Finally here we are! The longed-for moment has arrived: tomorrow we leave to the Ivory Coast!
It had been a long time since we wanted to make this journey; for about 3 years I have read and studied the various destinations, even if it is not easy to find a lot of information, as it is certainly not a destination frequented by travelers.
We decided to have a guide and to let us study the itinerary by a local agency because, not only is it not easy to calculate times and distances, but above all it is difficult to understand where to go, where to find the villages and places where happen the various dances of the masks; it is essential to rely on someone from the place who knows where to go and who has the right contacts to better organize the trip.
The Ivory Coast is a country that is near the Equator and has a warm and humid climate, even if, in the months from October to March, in the central and Northern part of the country, the climate is drier thanks to the harmattan, a warm, dry wind blowing South and coming from the Sahara Desert; these are the best months to visit the country.
It is not a simple journey even if the country is more advanced than others in West Africa, let’s say that one needs the spirit of adaptation, but all in all it is a journey that can be faced by anyone.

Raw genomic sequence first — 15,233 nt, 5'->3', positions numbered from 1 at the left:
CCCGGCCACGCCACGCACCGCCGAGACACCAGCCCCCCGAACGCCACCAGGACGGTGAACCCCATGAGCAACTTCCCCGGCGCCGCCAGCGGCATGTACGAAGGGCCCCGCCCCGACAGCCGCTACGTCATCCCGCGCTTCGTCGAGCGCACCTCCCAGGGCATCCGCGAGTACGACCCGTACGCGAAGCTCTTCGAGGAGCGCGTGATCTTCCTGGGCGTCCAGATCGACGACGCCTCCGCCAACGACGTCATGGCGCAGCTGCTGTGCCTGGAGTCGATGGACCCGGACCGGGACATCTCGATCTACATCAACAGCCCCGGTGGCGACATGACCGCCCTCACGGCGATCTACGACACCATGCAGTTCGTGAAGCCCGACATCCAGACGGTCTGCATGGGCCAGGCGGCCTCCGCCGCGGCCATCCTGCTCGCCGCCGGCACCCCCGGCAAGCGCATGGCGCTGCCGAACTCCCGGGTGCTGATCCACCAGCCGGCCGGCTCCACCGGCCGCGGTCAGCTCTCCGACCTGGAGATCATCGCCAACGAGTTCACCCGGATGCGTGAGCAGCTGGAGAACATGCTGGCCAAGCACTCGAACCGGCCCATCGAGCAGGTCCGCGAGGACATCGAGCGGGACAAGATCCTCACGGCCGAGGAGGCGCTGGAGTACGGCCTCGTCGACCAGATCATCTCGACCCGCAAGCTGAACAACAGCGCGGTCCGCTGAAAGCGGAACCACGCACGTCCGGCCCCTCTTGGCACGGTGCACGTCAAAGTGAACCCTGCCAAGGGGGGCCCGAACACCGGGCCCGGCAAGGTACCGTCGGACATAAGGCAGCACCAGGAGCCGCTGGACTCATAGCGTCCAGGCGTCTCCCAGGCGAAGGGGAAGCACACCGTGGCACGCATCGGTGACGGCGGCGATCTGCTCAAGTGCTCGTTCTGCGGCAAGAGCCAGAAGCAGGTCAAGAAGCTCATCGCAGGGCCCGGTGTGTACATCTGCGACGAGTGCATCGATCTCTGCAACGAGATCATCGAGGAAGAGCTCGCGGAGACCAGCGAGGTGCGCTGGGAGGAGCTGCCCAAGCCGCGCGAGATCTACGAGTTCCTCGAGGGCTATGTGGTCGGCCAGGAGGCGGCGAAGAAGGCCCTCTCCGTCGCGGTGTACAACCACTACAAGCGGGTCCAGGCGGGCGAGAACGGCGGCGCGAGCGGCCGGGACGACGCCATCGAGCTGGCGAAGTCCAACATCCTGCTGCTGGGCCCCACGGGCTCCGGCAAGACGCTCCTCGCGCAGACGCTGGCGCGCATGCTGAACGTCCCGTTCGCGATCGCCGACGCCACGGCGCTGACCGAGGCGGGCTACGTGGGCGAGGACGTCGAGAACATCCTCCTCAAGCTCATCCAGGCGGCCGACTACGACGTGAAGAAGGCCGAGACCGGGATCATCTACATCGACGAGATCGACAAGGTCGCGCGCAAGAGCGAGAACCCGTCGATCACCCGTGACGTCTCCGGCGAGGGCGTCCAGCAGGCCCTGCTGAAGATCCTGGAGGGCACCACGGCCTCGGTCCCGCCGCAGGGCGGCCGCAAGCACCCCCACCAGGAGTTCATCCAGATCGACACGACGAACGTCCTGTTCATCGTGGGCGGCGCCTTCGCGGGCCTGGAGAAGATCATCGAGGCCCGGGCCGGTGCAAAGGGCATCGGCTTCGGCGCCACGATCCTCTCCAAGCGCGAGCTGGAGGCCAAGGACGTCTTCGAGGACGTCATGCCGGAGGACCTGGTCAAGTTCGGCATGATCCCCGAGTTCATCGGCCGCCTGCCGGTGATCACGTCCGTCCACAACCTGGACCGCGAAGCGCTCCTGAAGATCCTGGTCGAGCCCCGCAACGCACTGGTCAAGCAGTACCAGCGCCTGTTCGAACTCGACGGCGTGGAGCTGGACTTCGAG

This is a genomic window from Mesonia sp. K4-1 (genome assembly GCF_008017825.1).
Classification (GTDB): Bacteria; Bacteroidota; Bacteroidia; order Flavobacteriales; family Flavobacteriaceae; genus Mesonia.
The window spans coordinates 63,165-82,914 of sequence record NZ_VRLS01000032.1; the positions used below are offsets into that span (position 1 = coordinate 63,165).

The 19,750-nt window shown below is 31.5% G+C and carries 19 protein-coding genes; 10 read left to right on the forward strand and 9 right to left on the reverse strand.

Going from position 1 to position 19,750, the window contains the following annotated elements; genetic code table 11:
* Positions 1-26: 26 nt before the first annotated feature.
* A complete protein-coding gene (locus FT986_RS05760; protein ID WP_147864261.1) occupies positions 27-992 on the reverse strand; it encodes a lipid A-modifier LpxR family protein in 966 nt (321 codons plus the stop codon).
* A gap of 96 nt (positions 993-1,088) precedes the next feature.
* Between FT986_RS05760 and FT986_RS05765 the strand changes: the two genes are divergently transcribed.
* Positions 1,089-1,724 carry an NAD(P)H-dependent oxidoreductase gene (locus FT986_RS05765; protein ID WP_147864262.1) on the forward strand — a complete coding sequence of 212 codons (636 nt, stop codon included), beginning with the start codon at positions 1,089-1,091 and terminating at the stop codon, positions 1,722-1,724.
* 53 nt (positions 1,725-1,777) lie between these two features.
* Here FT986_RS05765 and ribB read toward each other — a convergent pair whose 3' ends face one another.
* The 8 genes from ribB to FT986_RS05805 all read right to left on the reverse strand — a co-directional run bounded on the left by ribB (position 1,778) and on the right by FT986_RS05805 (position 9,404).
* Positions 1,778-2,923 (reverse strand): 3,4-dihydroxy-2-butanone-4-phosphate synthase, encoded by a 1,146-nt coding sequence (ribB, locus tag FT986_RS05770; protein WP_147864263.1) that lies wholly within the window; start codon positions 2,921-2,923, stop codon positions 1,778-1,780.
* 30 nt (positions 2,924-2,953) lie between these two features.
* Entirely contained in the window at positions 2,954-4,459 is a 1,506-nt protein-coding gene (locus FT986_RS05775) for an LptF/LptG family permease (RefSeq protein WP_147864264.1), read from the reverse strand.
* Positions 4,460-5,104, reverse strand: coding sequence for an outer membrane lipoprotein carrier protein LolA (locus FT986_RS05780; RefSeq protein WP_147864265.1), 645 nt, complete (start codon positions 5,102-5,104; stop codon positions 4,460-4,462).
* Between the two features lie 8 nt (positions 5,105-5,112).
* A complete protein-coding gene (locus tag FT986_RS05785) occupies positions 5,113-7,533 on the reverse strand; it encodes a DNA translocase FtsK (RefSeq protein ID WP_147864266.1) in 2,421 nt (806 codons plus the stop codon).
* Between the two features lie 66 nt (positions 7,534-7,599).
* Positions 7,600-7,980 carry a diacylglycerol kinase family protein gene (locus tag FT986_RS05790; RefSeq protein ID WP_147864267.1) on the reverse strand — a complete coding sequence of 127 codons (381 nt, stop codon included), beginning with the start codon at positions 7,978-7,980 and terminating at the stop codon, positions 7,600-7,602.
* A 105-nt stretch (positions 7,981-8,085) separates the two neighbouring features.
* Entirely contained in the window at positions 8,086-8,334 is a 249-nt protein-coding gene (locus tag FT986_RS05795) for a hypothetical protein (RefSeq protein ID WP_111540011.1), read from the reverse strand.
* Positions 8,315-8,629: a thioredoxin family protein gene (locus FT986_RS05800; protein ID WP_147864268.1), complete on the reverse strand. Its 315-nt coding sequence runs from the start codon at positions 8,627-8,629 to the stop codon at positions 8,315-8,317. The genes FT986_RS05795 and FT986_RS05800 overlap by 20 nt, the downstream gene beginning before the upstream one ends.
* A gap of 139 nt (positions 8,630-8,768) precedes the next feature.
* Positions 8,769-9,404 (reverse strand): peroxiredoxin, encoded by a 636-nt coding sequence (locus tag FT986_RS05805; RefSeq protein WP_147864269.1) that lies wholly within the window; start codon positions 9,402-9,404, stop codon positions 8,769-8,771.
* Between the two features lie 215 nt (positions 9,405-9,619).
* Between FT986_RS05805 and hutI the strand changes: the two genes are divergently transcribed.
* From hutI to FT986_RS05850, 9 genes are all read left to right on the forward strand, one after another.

Given the high temperatures in our suitcases we will bring light clothing such as T-shirts and shorts and a jacket for the evening; comfortable shoes that do not fear dust and dirt and swimsuit because, if we have time, all hotels have a swimming pool.
We will not miss our SLRs and our mirrorless, the latter we will also use it to film the dances of the masks and so it will be essential to bring the easel.
You cannot even miss sunscreen and sunglasses, the Equator sun is not joking!
Finally, it is good to bring with you the essential medicines and everything you may need, when you go to certain places a little remote you cannot know if you can find shops or pharmacies.
In my suitcase there will also be my favorite travel guide and the book Birds of Western Africa because, even if we do not do safari, we could spot birds, since two thirds of the Ivory Coast are occupied by Equatorial forest and plantations.